Scientists working at the MRC National Institute for Medical Research have shown that environmental factors can influence the development of autoimmune diseases like multiple sclerosis.
A team led by Dr Brigitta Stockinger has identified a molecular mechanism that links a wide range of environmental factors to the autoimmune reactions in which immune system cells attack body tissue. The results are published online in Nature.
The research focused on a protein called the aryl hydrocarbon receptor (AhR). Activation of the AhR causes enzymes to be produced that are involved in reducing the toxic effect of a wide range of chemicals on the human body. Many of these, such as dioxin, are generated in industrial processes. The research found that stimulation of AhR by environmental factors could be involved in development of autoimmune disease.
The researchers looked at the effect that both AhR and environmental factors had on autoimmune disease in mice.Dr Stockinger said: ‘‘Multiple factors can influence the development of autoimmune diseases, these include genetics, hormones, diet, the presence of infection or exposure to chemical and environmental irritants. Autoimmune diseases are becoming increasingly common in industrialised countries and it is likely that this is connected to environmental factors.''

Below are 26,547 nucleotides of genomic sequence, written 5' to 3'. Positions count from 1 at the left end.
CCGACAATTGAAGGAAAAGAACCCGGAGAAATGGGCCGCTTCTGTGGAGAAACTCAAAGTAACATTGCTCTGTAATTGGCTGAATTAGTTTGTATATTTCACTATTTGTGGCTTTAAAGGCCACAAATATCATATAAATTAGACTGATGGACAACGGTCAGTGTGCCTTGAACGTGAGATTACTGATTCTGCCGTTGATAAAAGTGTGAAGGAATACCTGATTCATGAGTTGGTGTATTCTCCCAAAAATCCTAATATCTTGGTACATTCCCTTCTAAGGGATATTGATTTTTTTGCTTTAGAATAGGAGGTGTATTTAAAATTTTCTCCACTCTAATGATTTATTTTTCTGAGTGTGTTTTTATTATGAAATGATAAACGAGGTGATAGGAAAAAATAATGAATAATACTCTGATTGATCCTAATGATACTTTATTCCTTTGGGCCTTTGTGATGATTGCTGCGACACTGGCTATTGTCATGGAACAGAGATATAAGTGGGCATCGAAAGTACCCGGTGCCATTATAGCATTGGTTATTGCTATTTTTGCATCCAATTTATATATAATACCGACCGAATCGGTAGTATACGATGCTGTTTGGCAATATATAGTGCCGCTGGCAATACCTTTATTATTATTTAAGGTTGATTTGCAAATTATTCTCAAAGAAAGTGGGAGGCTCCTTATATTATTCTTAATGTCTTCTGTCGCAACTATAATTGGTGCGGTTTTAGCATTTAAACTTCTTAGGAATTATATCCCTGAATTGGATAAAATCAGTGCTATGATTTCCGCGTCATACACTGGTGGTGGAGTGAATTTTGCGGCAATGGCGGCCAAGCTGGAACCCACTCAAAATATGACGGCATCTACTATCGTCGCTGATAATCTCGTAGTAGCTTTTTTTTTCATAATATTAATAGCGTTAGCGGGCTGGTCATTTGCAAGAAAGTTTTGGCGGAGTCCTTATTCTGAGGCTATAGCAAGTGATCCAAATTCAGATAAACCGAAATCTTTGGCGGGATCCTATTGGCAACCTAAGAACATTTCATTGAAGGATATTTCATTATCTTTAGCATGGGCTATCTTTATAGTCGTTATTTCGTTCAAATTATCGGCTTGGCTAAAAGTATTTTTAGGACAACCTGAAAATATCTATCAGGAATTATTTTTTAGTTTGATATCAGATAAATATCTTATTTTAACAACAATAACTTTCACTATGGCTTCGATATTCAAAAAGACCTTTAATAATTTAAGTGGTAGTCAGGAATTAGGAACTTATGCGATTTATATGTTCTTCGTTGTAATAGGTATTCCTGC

The AhR is present in a group of T helper cells called Th17 in both the mouse and human immune systems. T helper cells generate a response to infection by stimulating the immune cells that produce antibodies and those that destroy other infected cells.
Under normal circumstances, Th17 cells are important in mounting an immune reaction to fungal and bacterial infection. Th17 cell activity is also the cause of some autoimmune diseases including multiple sclerosis and rheumatoid arthritis.
The research found that if AhR is activated in mice while Th17 cells are developing, the proportion of Th17 cells present in the body increases and so the potential for the development of autoimmune disease is enhanced. The AhR is activated by environmental factors.Dr Stockinger explains: ‘‘The AhR system can potentially react to an astounding range of factors, from environmental pollutants to particular foods or even hormone levels. So here we have identified a molecular mechanism that shows how such a wide range of environmental factors could be directly linked to the cells that cause autoimmune reactions.''
In comparison, mice that lack AhR still develop Th17 cells and T helper cell responses but they don't have enhanced numbers of these cells. This suggests that AhR interaction with environmental factors leads to an increase in the number of Th17 cells and may contribute to the onset or development of autoimmune diseases in genetically susceptible individuals. In addition, the research showed that stimulation of AhR resulted in faster development of autoimmunity with greater severity. This means that environmental factors are interacting with genetic factors to generate a detrimental autoimmune reaction.
Dr Stockinger concludes: ‘‘The discovery that the stimulation of AhR by environmental pollutants can accelerate the development of autoimmune reactions and the severity of symptoms raises intriguing possibilities and warrants closer examination of a possible role of AhR in human autoimmune diseases."